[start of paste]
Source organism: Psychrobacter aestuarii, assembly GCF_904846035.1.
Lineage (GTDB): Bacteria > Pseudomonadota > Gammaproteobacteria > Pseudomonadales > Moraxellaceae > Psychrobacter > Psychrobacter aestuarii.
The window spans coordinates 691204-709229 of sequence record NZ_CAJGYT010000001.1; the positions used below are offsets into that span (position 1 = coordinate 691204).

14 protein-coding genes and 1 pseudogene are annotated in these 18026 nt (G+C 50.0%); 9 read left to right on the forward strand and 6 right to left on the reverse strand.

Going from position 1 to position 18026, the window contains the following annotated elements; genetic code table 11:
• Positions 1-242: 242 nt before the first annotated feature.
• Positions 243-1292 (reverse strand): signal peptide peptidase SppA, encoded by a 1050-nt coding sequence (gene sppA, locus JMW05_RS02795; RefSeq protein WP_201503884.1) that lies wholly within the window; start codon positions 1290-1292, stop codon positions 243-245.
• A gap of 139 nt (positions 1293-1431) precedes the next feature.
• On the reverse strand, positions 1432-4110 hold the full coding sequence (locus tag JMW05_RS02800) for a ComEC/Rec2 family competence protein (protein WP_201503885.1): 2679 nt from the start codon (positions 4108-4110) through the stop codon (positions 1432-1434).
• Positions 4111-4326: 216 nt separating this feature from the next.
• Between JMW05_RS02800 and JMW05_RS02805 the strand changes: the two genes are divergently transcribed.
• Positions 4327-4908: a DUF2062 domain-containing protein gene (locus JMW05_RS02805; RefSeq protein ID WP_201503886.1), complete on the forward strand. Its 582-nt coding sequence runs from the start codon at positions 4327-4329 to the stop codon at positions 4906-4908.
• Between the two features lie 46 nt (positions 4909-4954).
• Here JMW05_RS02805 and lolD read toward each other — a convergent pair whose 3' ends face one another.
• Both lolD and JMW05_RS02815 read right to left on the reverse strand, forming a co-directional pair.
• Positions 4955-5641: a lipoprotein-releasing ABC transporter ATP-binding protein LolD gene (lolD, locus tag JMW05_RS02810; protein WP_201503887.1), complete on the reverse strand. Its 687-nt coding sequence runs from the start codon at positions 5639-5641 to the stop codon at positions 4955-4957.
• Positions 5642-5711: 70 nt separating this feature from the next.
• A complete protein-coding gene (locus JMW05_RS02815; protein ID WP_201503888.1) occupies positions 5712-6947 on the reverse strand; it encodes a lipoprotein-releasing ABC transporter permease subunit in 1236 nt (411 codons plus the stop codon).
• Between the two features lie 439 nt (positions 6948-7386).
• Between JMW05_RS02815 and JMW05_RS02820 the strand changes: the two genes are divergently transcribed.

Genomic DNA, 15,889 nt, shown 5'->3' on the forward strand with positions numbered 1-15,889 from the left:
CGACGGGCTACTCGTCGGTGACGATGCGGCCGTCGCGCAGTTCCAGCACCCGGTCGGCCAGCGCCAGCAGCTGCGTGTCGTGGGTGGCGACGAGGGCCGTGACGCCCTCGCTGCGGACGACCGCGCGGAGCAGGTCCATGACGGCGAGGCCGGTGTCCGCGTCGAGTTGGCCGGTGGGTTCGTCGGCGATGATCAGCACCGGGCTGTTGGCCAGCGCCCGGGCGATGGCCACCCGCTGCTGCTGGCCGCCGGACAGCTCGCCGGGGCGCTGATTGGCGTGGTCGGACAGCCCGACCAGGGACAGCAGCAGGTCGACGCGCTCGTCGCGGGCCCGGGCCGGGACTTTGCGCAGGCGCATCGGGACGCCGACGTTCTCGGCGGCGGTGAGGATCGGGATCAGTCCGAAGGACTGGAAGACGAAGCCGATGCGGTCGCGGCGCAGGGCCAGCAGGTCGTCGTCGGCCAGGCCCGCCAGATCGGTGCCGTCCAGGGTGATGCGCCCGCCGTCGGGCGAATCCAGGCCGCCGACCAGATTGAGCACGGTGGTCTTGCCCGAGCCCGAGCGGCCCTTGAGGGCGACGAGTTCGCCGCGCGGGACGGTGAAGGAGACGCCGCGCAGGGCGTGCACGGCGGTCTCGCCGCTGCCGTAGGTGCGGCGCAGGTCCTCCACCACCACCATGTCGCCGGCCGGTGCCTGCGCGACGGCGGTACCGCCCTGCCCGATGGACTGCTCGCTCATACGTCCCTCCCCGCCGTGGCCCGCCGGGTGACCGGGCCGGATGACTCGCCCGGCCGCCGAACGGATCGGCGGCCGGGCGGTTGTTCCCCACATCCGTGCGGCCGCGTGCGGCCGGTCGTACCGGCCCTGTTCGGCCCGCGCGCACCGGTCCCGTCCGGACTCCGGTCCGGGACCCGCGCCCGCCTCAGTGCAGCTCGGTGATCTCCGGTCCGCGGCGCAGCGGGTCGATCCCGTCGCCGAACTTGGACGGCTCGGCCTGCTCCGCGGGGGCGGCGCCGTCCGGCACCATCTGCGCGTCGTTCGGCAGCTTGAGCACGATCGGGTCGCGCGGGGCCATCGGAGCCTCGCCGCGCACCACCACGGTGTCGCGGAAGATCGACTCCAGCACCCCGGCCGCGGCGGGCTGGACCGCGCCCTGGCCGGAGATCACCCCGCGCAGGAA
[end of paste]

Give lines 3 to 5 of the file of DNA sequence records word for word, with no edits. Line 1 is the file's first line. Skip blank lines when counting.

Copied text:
The window spans coordinates 691204-709229 of sequence record NZ_CAJGYT010000001.1; the positions used below are offsets into that span (position 1 = coordinate 691204).

14 protein-coding genes and 1 pseudogene are annotated in these 18026 nt (G+C 50.0%); 9 read left to right on the forward strand and 6 right to left on the reverse strand.

Going from position 1 to position 18026, the window contains the following annotated elements; genetic code table 11: